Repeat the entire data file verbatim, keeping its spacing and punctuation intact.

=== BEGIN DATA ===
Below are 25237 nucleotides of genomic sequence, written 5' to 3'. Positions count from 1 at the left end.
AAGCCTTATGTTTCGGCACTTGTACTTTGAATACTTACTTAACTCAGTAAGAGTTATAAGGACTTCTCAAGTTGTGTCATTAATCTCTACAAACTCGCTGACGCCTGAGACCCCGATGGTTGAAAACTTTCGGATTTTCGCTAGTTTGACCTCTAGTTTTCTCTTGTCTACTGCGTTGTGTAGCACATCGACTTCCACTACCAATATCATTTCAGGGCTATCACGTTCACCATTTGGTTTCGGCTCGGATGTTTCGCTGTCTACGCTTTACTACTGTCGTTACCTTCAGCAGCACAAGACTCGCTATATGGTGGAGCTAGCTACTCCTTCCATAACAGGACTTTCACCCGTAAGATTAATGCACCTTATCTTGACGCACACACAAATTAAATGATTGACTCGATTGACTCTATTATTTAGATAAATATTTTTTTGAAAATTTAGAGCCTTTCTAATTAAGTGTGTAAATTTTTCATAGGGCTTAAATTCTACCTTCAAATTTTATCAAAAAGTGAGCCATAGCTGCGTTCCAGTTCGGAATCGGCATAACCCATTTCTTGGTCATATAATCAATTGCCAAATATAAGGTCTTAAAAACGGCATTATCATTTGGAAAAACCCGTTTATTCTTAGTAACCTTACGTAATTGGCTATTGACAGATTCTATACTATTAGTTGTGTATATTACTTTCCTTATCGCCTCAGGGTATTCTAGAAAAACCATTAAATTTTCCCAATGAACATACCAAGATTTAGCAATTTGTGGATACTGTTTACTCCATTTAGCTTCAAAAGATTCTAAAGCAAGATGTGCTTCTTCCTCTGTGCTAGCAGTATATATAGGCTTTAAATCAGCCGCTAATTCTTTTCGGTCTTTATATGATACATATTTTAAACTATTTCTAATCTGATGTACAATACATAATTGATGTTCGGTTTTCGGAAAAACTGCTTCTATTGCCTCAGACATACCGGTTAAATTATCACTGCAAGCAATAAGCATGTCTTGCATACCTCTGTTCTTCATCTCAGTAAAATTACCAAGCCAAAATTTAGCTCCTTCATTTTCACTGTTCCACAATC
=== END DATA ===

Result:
Below are 25237 nucleotides of genomic sequence, written 5' to 3'. Positions count from 1 at the left end.
AAGCCTTATGTTTCGGCACTTGTACTTTGAATACTTACTTAACTCAGTAAGAGTTATAAGGACTTCTCAAGTTGTGTCATTAATCTCTACAAACTCGCTGACGCCTGAGACCCCGATGGTTGAAAACTTTCGGATTTTCGCTAGTTTGACCTCTAGTTTTCTCTTGTCTACTGCGTTGTGTAGCACATCGACTTCCACTACCAATATCATTTCAGGGCTATCACGTTCACCATTTGGTTTCGGCTCGGATGTTTCGCTGTCTACGCTTTACTACTGTCGTTACCTTCAGCAGCACAAGACTCGCTATATGGTGGAGCTAGCTACTCCTTCCATAACAGGACTTTCACCCGTAAGATTAATGCACCTTATCTTGACGCACACACAAATTAAATGATTGACTCGATTGACTCTATTATTTAGATAAATATTTTTTTGAAAATTTAGAGCCTTTCTAATTAAGTGTGTAAATTTTTCATAGGGCTTAAATTCTACCTTCAAATTTTATCAAAAAGTGAGCCATAGCTGCGTTCCAGTTCGGAATCGGCATAACCCATTTCTTGGTCATATAATCAATTGCCAAATATAAGGTCTTAAAAACGGCATTATCATTTGGAAAAACCCGTTTATTCTTAGTAACCTTACGTAATTGGCTATTGACAGATTCTATACTATTAGTTGTGTATATTACTTTCCTTATCGCCTCAGGGTATTCTAGAAAAACCATTAAATTTTCCCAATGAACATACCAAGATTTAGCAATTTGTGGATACTGTTTACTCCATTTAGCTTCAAAAGATTCTAAAGCAAGATGTGCTTCTTCCTCTGTGCTAGCAGTATATATAGGCTTTAAATCAGCCGCTAATTCTTTTCGGTCTTTATATGATACATATTTTAAACTATTTCTAATCTGATGTACAATACATAATTGATGTTCGGTTTTCGGAAAAACTGCTTCTATTGCCTCAGACATACCGGTTAAATTATCACTGCAAGCAATAAGCATGTCTTGCATACCTCTGTTCTTCATCTCAGTAAAATTACCAAGCCAAAATTTAGCTCCTTCATTTTCACTGTTCCACAATC